Tackling homophones is nothing new for these Grammar Rules posts, but this one is a little different, because this week's homophones are almost antonyms. After all, one word means that something is complete, while the other word indicates an opening in something.
So let's look at the differences between hole and whole and when to use each.
Hole vs. Whole
Hole is a noun that refers to an opening in something. Like a hole in your pants or a hole in the road. Holes can also refer to weaknesses. In writing, it's not uncommon to hear someone refer to plot holes, which are unexplained openings or weaknesses in a story's plot. Hole can also be used as a verb to indicate the action of creating a hole.
Whole, on the other hand, is a noun, adjective, or adverb that refers to something being or becoming complete and/or restored. If you read the whole book, it means you read the entire book from beginning to end.
Here are a few examples of hole and whole:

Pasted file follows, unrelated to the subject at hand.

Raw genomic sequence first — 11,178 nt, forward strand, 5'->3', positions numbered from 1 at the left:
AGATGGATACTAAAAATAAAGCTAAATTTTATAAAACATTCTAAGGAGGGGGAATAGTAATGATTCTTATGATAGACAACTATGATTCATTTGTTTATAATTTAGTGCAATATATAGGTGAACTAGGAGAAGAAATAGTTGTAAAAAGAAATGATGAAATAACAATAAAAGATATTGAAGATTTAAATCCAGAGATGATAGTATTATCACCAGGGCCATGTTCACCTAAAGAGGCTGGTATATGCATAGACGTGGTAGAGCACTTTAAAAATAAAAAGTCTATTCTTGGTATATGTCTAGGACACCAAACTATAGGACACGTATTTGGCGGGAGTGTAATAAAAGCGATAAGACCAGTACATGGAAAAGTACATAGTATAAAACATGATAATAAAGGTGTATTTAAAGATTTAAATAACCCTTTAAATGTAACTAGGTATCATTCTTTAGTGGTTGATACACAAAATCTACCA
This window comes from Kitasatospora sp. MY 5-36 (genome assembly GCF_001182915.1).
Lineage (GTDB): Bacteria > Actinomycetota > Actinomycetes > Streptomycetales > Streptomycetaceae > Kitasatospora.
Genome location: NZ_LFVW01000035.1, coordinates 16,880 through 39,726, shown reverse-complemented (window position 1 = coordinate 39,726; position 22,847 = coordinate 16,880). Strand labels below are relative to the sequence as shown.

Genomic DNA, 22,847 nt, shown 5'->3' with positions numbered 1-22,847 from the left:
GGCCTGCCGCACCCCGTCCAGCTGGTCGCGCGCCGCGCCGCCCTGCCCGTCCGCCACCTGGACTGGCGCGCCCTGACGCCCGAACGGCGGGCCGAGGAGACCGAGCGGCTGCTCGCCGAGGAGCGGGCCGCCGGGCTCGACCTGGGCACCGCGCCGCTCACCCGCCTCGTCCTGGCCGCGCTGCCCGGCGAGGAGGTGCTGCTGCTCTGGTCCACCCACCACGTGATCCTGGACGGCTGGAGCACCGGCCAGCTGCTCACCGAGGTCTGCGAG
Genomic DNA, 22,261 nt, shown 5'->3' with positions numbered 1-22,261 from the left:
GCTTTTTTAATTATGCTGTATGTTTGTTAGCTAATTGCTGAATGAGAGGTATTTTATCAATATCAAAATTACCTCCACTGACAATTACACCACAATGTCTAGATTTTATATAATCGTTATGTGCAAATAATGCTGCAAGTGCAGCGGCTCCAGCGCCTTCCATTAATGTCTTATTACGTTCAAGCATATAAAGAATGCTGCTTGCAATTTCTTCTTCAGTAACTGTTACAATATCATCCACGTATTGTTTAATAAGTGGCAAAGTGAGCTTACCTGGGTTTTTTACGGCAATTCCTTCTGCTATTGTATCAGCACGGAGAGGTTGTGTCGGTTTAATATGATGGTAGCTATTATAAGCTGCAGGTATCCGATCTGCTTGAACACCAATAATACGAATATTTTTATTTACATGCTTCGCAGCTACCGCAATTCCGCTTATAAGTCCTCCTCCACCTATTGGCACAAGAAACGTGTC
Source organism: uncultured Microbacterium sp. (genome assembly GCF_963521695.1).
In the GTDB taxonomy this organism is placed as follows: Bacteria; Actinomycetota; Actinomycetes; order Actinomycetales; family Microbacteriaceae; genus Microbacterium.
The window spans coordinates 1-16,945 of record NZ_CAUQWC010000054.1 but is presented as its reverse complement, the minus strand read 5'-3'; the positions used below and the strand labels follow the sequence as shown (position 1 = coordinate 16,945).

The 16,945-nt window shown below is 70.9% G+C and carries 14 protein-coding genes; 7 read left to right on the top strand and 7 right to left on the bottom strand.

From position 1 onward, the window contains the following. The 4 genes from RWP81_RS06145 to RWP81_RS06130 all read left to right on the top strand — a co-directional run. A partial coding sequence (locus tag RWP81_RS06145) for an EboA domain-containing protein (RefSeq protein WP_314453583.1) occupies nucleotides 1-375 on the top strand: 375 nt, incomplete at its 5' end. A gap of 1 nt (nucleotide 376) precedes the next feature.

Correct: I need a new sock, because this one has a hole in it.
Incorrect: I need a new sock, because this one has a whole in it.
Correct: With all its pieces in place, this puzzle is now whole.
Incorrect: With all its pieces in place, this puzzle is now hole.
Correct: The whole point of miniature golf is to hit the ball in the hole.
For me, keeping these two homophones straight is as simple as how they're spelled. The four-letter hole is missing a "w," so it has a hole in it. Meanwhile, the "w" completes the five-letter whole.
No matter what type of writing you do, mastering the fundamentals of grammar and mechanics is an important first step to having a successful writing career.